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(Reuters) - Oil prices pulled back sharply from a record above $135 a barrel on Thursday as dealers took profits from a dazzling rally and a recovering U.S. dollar dampened commodities markets. U.S. crude settled down $2.36 at $130.81 a barrel after jumping earlier in the session to a record $135.09. London Brent crude fell $2.19, to $130.51, after touching a peak of $135.14.
"Some people had set a target of $135 as part of their investment strategy and once that price was achieved, have started taking some profits. Dealers also noted selling across other commodities markets as the dollar recovered on a drop in U.S. jobless claims. The pullback came after crude rallied more than a third since the start of the year, driven by worries about tight stocks of refined products in the near term and mounting global demand over the longer term. "The combination of increasing demand and constricted supply will continue to keep oil prices strong," Robin Batchelor, manager of BlackRock's BGF World Energy fund, said in a research note.
Oil has risen sixfold since 2002, propelled by rising consumption in China and other developing countries. Concerns about long-term supply tightness have recently pushed prices for future delivery even higher than prompt contracts. December 2016 U.S. crude reached $145.60 a barrel, making it the loftiest contract on the futures curve.
Oil prices surged on Wednesday after U.S. weekly data showed crude stocks declined by 5.4 million barrels. OPEC Secretary-General Abdullah al-Badri said Thursday the group can do nothing to lower oil prices, and called the oil market "crazy." The United States has repeatedly called on the Organization of the Petroleum Exporting Countries (OPEC) to boost its output to try to calm markets, but the group has said no increase is needed. uk.news.yahoo.com...
“Until recently, US energy futures were traded exclusively on regulated exchanges within the United States, like the NYMEX, which are subject to extensive oversight by the CFTC, including ongoing monitoring to detect and prevent price manipulation or fraud. In recent years, however, there has been a tremendous growth in the trading of contracts that look and are structured just like futures contracts, but which are traded on unregulated OTC electronic markets. Because of their similarity to futures contracts they are often called “futures look-alikes.”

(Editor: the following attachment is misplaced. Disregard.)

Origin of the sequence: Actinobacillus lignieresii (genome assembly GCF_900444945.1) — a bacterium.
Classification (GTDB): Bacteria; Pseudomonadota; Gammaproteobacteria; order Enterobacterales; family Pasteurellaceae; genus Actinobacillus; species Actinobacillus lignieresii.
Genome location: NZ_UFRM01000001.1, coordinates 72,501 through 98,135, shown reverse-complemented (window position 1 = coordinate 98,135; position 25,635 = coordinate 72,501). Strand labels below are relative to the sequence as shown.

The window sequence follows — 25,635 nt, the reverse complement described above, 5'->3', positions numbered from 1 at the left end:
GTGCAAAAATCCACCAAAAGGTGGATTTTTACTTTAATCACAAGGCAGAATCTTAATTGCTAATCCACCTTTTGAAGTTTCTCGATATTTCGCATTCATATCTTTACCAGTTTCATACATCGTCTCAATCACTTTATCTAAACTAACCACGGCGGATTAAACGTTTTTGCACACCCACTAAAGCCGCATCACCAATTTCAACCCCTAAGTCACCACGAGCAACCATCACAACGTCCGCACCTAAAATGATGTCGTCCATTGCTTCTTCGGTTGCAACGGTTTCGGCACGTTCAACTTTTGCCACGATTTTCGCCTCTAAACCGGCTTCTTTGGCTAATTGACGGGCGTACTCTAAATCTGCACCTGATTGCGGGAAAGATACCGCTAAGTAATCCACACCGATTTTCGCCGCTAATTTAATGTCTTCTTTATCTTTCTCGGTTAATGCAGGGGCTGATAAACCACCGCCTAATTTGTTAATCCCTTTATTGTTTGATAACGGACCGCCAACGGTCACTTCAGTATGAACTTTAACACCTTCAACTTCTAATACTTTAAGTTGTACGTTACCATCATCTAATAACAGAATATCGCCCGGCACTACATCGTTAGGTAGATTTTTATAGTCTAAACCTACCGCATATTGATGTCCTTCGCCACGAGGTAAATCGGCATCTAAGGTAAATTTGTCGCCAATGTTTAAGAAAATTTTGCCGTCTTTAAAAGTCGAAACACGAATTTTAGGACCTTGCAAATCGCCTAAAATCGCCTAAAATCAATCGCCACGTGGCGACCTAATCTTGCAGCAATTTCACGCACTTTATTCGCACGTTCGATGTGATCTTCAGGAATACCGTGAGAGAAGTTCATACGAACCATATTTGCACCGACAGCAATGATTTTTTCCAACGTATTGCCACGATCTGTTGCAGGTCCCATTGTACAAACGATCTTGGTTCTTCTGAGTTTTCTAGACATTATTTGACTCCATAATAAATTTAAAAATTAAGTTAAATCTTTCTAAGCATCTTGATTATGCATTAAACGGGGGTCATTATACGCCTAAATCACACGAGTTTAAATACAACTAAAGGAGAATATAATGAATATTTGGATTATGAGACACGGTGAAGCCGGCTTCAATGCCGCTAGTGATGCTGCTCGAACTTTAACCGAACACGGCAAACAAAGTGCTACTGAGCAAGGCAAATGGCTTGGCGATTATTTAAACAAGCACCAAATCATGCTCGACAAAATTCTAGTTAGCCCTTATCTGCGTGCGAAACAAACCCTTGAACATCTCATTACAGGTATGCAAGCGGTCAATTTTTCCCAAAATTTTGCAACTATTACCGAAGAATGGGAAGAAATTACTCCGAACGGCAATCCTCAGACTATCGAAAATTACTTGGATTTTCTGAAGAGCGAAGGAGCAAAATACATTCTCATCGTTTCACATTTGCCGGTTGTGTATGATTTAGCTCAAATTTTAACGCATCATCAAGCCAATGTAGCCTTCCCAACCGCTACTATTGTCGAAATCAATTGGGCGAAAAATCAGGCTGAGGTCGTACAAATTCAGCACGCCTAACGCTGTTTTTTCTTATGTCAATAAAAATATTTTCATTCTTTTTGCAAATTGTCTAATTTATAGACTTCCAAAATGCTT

The only practical difference between futures look-alike contracts and futures contracts is that the look-alikes are traded in unregulated markets whereas futures are traded on regulated exchanges. The trading of energy commodities by large firms on OTC electronic exchanges was exempted from CFTC oversight by a provision inserted at the behest of Enron and other large energy traders into the Commodity Futures Modernization Act of 2000 in the waning hours of the 106th Congress.
The impact on market oversight has been substantial.
Then, apparently to make sure the way was opened really wide to potential market oil price manipulation, in January 2006, the Bush Administration’s CFTC permitted the Intercontinental Exchange (ICE), the leading operator of electronic energy exchanges, to use its trading terminals in the United States for the trading of US crude oil futures on the ICE futures exchange in London – called “ICE Futures.”
Previously, the ICE Futures exchange in London had traded only in European energy commodities – Brent crude oil and United Kingdom natural gas. As a United Kingdom futures market, the ICE Futures exchange is regulated solely by the UK Financial Services Authority. In 1999, the London exchange obtained the CFTC’s permission to install computer terminals in the United States to permit traders in New York and other US cities to trade European energy commodities through the ICE exchange.
A glance at the price for Brent and WTI futures prices since January 2006 indicates the remarkable correlation between skyrocketing oil prices and the unregulated trade in ICE oil futures in US markets. Keep in mind that ICE Futures in London is owned and controlled by a USA company based in Atlanta Georgia.
In January 2006 when the CFTC allowed the ICE Futures the gaping exception, oil prices were trading in the range of $59-60 a barrel. Today some two years later we see prices tapping $120 and trend upwards. This is not an OPEC problem, it is a US Government regulatory problem of malign neglect.
By not requiring the ICE to file daily reports of large trades of energy commodities, it is not able to detect and deter price manipulation.
Originally posted by donwhite
Commodity future markets do not serve a useful social purpose any longer. We cannot afford the luxury anymore!
German leaders are to propose a worldwide ban on oil trading by speculators, blaming the latest spike in crude prices on manipulation by hedge funds.
It is the most drastic proposal to date amid escalating calls from Europe, the US and Asia for controls on market forces, underscoring the profound shift in the political climate since the credit crunch began. India has already suspended futures trading of five commodities.
Uwe Beckmeyer, transport chief for Germany's Social Democrats, said his party would call for joint measures by the G8 powers to prohibit leveraged trading on energy contracts. "It's an extreme step but it has to be done," he told the Berlin media.